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Order of Importance in Gould’s Nonmoral Nature

Order of Importance in Gould’s Nonmoral Nature

Many things can be put into order. Time, people, and events can all be placed in a logical order. The way that things are put into order can greatly affect the impact that they have. In Gould’s Nonmoral Nature, the order in which he presents the different points of view is very important. He uses scientists who have been dominant in their profession but that are not commonly known in the begining and middle of his writing. However, to close out his work, he uses the prominent scientist Darwin to leave a lasting impression on the reader. Gould’s use of order greatly affects the way that people perceive his work.
Gould’s order has two effects on the reader. First, by putting Darwin last, he allows the reader to get acquainted with the ideas of some great minds whom the reader may not have been exposed to before. The reader can then think about these ideas that have ben presented to them and compare them with their own thoughts and ideas. Darwin is known for his theories, therefore people are more apt to assimilate their ideas to his. If Gould were to put Darwin’s point of view first, the reader may be less likely to agree with some of the other ideas that are presented in Nonmoral Nature. By putting Darwin last, Gould allowed the reader to form their own opinion and then compare this to Darwin’s ideas in the conclusion of the story.
The second effect of Gould’s use of order is that the reader, having read Darwin last, may be more inclined to believe the other evidence that in presented in the story. Darwin is a man who is well known and held in high esteem for his studies. With these attributes to his name, Darwin leaves a lasting impact on the reader. After the reader has formed their own thoughts and ideas on the matter of Nonmoral Nature, they are given the chance to Darwin’s ideas for the benefit of their own thought.

The Character of Mademoiselle Reisz in The Awakening

The Character of Mademoiselle Reisz in The Awakening

“She was a disagreeable little woman, no longer young, who had quarreled with almost everyone, owing to a temper which was self-assertive and a disposition to trample upon the rights of others.” (25) This is how Kate Chopin introduces the character of Mademoiselle Reisz into her novel, The Awakening. A character who, because of the similarities she shares with Madame Pontellier, could represent the path Madame Pontellier’s life may have taken, had she survived old age.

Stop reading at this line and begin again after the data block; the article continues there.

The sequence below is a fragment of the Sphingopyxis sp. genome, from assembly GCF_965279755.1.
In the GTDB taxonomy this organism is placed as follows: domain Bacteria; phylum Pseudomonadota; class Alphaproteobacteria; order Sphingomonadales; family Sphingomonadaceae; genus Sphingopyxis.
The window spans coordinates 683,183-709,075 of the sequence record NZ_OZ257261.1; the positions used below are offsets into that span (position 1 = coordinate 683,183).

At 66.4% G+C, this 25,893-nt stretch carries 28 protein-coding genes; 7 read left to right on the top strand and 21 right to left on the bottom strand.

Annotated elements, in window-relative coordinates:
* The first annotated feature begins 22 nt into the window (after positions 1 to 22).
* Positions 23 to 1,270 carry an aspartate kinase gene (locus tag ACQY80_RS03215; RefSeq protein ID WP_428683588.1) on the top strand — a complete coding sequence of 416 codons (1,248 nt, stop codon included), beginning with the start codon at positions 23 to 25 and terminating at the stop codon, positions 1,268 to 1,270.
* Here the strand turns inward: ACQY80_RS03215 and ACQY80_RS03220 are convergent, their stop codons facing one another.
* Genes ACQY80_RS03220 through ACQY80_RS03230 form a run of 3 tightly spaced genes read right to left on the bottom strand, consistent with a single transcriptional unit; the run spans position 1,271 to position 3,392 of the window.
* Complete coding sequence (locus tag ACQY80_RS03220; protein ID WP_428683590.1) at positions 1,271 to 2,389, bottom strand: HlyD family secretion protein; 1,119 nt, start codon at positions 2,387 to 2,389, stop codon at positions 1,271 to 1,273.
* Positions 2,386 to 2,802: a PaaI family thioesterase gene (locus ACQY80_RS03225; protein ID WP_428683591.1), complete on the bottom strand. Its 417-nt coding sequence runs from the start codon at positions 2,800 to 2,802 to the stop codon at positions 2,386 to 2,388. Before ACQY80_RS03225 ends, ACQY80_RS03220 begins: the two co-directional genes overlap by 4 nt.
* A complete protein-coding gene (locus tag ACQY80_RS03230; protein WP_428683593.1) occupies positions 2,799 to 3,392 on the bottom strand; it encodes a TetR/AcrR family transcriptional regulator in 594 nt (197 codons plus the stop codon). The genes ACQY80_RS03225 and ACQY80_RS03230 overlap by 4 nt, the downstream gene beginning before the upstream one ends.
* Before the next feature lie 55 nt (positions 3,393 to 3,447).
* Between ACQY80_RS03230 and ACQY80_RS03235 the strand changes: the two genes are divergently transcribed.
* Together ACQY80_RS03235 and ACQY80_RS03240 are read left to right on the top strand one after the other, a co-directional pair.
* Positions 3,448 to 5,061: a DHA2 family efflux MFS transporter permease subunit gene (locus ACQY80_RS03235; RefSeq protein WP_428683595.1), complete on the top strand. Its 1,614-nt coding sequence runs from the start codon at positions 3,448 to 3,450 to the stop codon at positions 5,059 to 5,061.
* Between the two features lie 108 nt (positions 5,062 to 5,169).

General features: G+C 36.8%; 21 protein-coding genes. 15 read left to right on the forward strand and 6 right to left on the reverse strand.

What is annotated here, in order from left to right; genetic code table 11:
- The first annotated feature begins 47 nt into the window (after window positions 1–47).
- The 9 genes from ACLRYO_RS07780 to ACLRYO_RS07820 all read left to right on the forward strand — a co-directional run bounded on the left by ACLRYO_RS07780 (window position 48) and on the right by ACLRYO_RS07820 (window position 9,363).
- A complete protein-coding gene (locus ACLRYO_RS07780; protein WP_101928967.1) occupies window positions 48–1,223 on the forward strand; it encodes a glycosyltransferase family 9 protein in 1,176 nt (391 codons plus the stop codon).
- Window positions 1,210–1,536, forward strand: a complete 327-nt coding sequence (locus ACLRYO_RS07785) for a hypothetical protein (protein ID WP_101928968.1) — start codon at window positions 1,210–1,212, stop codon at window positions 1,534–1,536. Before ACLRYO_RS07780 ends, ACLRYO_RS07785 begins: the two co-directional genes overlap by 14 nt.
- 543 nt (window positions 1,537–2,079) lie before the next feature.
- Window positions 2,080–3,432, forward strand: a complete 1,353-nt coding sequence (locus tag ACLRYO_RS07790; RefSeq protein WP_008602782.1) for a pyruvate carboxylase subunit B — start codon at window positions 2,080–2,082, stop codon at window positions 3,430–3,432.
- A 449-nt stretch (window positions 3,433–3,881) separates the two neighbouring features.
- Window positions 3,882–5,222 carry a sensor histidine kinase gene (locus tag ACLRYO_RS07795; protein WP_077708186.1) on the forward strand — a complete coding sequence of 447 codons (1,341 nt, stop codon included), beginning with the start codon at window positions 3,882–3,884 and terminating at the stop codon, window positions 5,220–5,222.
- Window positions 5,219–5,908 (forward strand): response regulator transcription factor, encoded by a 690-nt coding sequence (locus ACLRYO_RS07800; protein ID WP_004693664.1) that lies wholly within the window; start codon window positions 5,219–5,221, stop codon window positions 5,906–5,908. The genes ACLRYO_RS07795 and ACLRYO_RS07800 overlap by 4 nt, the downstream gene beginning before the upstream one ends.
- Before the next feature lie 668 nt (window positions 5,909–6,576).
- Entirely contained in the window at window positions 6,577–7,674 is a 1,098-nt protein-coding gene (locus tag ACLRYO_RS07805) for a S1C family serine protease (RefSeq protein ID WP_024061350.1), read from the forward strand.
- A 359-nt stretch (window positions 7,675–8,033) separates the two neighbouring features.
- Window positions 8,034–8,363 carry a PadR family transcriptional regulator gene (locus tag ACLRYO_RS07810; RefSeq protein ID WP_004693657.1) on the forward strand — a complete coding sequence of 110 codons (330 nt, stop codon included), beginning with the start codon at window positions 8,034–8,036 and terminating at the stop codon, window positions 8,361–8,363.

Mademoiselle Reisz is first introduced at a party when she plays the piano for Edna Pontellier. Edna is described as being “very fond of music.”(25) Music is described as having a way of “evoking pictures in (Edna’s) mind” and causing her to have visions of naked men, the beach, her children, and many other images, which in turn, she attaches various names to. (25) As Mademoiselle plays, a series of physical changes affect Edna. For example, upon the first chord, Chopin describes it as sending “a keen tremor” (26) down (Edna’s) back, and eventually, the piece moves her to tears. Days later, Mademoiselle Reisz and Edna coincidentally meet, and Mademoiselle invites Edna to visit her in the city. This invitation starts the beginning of a great acquaintanceship.

There are many symbolic parallels and occurrences that may contribute to the list of similarities between Madame Pontellier and Mademoiselle Reisz. The first similarity that can be seen between the two women was that of livelihood and talent. Mademoiselle Reisz, being the pianist that she was, based her livelihood solely upon her talent by teaching piano lessons. Edna, on the other hand, after becoming affiliated with Mademoiselle…

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…er inappropriate behavior in such an era would result in excommunication and estrangement from the community. Herein lies the similarity of character between the two women; that because of their past actions both Mademoiselle Reisz and Madame Pontellier would be labeled as outcasts by society. The only difference is that the actions of Edna Pontellier have yet to be revealed.

Mademoiselle Reisz states to Edna that in order to be considered an artist, “one must possess many gifts-absolute gifts-which have not been acquired by one’s own effort. And, moreover, to succeed, the artist must possess the courageous soul.” (63) Although Edna and Mademoiselle share many characteristics that may possibly contribute to their future paths, they have one stifling difference; Mademoiselle Reisz possesses the wisdom to live the way that she does, Edna Pontellier does not.

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